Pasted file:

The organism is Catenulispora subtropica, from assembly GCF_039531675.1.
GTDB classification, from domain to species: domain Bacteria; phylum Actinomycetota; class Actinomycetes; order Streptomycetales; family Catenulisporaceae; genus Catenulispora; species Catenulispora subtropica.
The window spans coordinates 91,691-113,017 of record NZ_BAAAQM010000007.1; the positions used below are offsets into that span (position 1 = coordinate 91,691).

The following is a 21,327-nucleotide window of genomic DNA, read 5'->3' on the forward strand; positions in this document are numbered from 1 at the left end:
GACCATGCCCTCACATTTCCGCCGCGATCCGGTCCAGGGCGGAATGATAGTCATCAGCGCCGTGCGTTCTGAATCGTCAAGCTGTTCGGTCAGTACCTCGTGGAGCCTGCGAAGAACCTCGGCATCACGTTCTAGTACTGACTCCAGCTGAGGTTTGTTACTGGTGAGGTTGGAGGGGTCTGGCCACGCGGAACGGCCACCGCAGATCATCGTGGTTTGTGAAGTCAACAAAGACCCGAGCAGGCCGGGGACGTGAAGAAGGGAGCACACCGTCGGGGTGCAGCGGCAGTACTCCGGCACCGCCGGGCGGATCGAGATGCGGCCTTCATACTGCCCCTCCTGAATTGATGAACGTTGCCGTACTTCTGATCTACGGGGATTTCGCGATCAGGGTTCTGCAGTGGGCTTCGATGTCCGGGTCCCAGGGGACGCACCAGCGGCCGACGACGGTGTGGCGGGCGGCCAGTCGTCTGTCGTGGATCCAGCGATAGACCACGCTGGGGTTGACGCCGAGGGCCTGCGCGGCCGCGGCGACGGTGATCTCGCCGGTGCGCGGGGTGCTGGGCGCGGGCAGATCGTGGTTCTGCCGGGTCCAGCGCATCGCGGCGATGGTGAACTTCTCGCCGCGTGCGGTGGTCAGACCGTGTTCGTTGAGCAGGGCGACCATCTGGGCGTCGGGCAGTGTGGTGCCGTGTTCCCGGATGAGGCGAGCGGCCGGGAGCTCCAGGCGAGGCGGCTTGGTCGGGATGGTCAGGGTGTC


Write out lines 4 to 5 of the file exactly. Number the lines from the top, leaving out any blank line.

The following is a 21,327-nucleotide window of genomic DNA, read 5'->3' on the forward strand; positions in this document are numbered from 1 at the left end:
GACCATGCCCTCACATTTCCGCCGCGATCCGGTCCAGGGCGGAATGATAGTCATCAGCGCCGTGCGTTCTGAATCGTCAAGCTGTTCGGTCAGTACCTCGTGGAGCCTGCGAAGAACCTCGGCATCACGTTCTAGTACTGACTCCAGCTGAGGTTTGTTACTGGTGAGGTTGGAGGGGTCTGGCCACGCGGAACGGCCACCGCAGATCATCGTGGTTTGTGAAGTCAACAAAGACCCGAGCAGGCCGGGGACGTGAAGAAGGGAGCACACCGTCGGGGTGCAGCGGCAGTACTCCGGCACCGCCGGGCGGATCGAGATGCGGCCTTCATACTGCCCCTCCTGAATTGATGAACGTTGCCGTACTTCTGATCTACGGGGATTTCGCGATCAGGGTTCTGCAGTGGGCTTCGATGTCCGGGTCCCAGGGGACGCACCAGCGGCCGACGACGGTGTGGCGGGCGGCCAGTCGTCTGTCGTGGATCCAGCGATAGACCACGCTGGGGTTGACGCCGAGGGCCTGCGCGGCCGCGGCGACGGTGATCTCGCCGGTGCGCGGGGTGCTGGGCGCGGGCAGATCGTGGTTCTGCCGGGTCCAGCGCATCGCGGCGATGGTGAACTTCTCGCCGCGTGCGGTGGTCAGACCGTGTTCGTTGAGCAGGGCGACCATCTGGGCGTCGGGCAGTGTGGTGCCGTGTTCCCGGATGAGGCGAGCGGCCGGGAGCTCCAGGCGAGGCGGCTTGGTCGGGATGGTCAGGGTGTC